Dubois and Fitzroy Yachts have collaborated on seven megayacht projects over the years. Several have been at yacht shows, but the two-day event in New York (with The Superyacht Owner) was an opportunity to engage with clients and potential clients in a more personalized way. They did so at an evening reception in the New York Yacht Club’s famed Model Room, followed the next afternoon by open houses aboard Artemis and Zefira at North Cove Marina.
Launched as Salperton in 2007, Artemis measures 148 feet (45 meters). She’s a low-profile megayacht meant for world cruising, with a warm, contemporary interior design by Adam Lay Studio. Note “warm”: rich wood soles, with cream carpeted inserts in some rooms; leather pulls on drawers and cabinets; and furnishings that invite you to sit and linger a while make Artemis arguably more appealing than other modern-themed megayachts. Her big, open-layout design also helps, with just steps separating a TV area from an upper-level seating area and bar. So, too, do large skylights and side windows. For flexibility while the owners are aboard or while Artemis is on charter, the tables in the seating area can be fitted with one large tabletop, for dining.
Artemis’ four staterooms offer further flexibility. One cabin has a double and a twin, plus a pullman, ideal for parent-kid or nanny-kid combos. Yet another stateroom, with a twin and a pullman, can convert to a gym, without the crew needing to haul furnishings around. They just lift a sole hatch next to the twin bed to reveal a folding treadmill. Another hidden feature: The nightstand can rise up to become a full-size locker, for extra clothing. As for the pullman, it’s opposite the twin, not above it, and a crewmember actually had to point it out to me. When it’s folded up, you’d be none the wiser it even exists.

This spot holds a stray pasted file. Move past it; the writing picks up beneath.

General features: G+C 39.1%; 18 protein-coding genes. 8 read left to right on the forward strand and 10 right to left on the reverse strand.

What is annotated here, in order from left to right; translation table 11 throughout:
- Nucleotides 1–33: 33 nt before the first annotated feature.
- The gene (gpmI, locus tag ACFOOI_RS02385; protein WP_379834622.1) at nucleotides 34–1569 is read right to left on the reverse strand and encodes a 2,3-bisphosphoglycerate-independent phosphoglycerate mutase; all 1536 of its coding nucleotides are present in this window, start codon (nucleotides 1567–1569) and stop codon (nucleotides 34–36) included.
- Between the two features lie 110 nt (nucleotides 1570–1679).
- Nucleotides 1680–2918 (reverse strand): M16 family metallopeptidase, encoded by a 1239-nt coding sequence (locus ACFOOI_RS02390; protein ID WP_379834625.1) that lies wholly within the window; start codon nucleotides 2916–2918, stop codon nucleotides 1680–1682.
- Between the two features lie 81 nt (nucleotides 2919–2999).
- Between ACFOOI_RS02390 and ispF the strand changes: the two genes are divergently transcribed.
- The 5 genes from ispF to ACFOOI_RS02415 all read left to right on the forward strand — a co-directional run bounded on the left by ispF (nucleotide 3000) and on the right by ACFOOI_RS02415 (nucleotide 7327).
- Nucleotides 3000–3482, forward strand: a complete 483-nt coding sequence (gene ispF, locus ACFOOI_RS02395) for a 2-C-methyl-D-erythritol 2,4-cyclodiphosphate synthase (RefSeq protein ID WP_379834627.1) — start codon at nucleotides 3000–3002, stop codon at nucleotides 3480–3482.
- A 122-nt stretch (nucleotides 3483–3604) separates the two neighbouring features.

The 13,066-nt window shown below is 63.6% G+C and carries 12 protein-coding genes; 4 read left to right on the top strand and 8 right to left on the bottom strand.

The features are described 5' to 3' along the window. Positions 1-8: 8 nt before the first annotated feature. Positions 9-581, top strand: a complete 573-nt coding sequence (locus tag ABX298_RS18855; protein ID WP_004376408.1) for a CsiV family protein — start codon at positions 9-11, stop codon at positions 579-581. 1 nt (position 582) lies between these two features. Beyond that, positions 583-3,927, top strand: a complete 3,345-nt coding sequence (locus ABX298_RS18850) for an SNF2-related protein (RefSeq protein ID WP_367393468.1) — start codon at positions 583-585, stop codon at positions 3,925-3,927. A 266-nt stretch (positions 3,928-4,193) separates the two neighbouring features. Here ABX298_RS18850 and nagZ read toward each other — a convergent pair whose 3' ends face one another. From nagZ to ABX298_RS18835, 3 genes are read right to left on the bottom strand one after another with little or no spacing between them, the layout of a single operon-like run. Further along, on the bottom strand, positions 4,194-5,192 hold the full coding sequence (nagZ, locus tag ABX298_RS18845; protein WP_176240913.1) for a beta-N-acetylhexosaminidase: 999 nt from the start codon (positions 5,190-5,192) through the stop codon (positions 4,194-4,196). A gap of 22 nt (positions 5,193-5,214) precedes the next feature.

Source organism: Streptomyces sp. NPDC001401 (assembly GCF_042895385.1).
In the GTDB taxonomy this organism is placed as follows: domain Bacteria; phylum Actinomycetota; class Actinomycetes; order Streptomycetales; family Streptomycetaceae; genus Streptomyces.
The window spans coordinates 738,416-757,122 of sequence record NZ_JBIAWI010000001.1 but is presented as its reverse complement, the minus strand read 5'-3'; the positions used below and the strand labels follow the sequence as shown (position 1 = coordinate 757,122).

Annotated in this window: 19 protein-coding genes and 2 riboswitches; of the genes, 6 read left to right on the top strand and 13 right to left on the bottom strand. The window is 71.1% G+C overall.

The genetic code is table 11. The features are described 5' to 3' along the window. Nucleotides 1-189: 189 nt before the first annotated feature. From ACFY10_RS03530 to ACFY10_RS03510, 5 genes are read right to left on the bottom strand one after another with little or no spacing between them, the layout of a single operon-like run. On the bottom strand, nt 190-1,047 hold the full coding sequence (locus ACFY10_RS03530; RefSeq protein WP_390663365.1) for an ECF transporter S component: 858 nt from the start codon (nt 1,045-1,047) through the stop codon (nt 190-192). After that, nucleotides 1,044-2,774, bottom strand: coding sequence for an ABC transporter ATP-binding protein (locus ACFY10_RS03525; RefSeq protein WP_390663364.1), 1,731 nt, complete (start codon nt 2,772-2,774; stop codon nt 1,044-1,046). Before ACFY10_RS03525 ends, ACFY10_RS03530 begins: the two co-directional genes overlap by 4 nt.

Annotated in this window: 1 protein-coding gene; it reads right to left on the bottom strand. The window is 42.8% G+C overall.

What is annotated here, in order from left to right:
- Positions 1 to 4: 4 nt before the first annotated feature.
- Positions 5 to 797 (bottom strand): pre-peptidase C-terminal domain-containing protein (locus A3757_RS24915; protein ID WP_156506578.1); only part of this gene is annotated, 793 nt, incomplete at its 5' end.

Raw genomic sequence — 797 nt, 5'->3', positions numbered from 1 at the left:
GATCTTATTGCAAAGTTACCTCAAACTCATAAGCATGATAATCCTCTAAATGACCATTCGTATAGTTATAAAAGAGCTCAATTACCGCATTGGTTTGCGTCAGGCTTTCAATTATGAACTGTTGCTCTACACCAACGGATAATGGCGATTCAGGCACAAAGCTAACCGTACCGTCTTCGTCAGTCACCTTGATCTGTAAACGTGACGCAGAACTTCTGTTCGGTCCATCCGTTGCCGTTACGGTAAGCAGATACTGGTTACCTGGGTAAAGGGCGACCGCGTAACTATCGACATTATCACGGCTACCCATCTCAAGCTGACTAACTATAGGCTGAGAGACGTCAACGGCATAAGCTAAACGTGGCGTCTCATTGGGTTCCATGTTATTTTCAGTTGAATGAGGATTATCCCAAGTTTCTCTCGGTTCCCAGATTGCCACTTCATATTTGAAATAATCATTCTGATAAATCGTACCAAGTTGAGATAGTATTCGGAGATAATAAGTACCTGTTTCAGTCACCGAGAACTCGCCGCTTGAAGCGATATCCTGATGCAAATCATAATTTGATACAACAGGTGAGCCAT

Zefira, meanwhile, is a fast-cruising sloop, with a hull speed of 18 to 19 knots. Built in 2010, Zefira has entered a handful of regattas in the Caribbean and the Med, besides entertaining her owners on private cruises as far away as Fiji. The 164-footer (50-meter) has a highly chic and sophisticated Rémi Tessier Design interior, with abundant white leather and bleached woods. It’s clear that Zefira’s owners have an artistic inclination, as there are plentiful fine details like silver threads in fabrics and crystal tabletops embedded with sparkling elements. Somewhat similar to Artemis, she has a lower TV lounge just a step or two down from the rest of the main deck. However, the big difference is that Zefira has a full formal pilothouse between the saloon/dining area and the TV area. A fixed glass bulkhead to port and a sliding glass bulkhead adjacent to it can provide captain and guests alike privacy when needed without making Zefira’s spaces feel boxed in.
Also keeping Zefira from being boxed in: sliding windows to each side aft, flanking her shaded alfresco seating area.